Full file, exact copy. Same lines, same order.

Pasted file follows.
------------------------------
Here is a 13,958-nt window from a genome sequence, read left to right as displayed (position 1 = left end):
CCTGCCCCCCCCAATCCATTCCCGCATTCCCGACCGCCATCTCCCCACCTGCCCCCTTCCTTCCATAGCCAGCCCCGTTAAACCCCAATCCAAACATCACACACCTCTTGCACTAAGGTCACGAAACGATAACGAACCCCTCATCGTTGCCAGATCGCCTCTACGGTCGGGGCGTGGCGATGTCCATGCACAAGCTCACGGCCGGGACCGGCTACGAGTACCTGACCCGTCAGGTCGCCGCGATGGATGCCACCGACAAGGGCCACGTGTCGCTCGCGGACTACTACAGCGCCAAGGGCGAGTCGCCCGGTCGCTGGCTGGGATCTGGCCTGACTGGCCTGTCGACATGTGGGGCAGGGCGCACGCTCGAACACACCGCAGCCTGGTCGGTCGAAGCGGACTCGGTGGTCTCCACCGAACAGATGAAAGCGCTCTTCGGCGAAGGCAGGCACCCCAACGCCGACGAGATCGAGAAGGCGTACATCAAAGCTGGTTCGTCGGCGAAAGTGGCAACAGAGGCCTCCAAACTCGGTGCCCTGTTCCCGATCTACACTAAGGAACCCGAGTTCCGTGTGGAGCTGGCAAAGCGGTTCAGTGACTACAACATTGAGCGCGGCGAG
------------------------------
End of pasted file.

Here is a 13,958-nt window from a genome sequence, read left to right as displayed (position 1 = left end):
CCTGCCCCCCCCAATCCATTCCCGCATTCCCGACCGCCATCTCCCCACCTGCCCCCTTCCTTCCATAGCCAGCCCCGTTAAACCCCAATCCAAACATCACACACCTCTTGCACTAAGGTCACGAAACGATAACGAACCCCTCATCGTTGCCAGATCGCCTCTACGGTCGGGGCGTGGCGATGTCCATGCACAAGCTCACGGCCGGGACCGGCTACGAGTACCTGACCCGTCAGGTCGCCGCGATGGATGCCACCGACAAGGGCCACGTGTCGCTCGCGGACTACTACAGCGCCAAGGGCGAGTCGCCCGGTCGCTGGCTGGGATCTGGCCTGACTGGCCTGTCGACATGTGGGGCAGGGCGCACGCTCGAACACACCGCAGCCTGGTCGGTCGAAGCGGACTCGGTGGTCTCCACCGAACAGATGAAAGCGCTCTTCGGCGAAGGCAGGCACCCCAACGCCGACGAGATCGAGAAGGCGTACATCAAAGCTGGTTCGTCGGCGAAAGTGGCAACAGAGGCCTCCAAACTCGGTGCCCTGTTCCCGATCTACACTAAGGAACCCGAGTTCCGTGTGGAGCTGGCAAAGCGGTTCAGTGACTACAACATTGAGCGCGGCGAG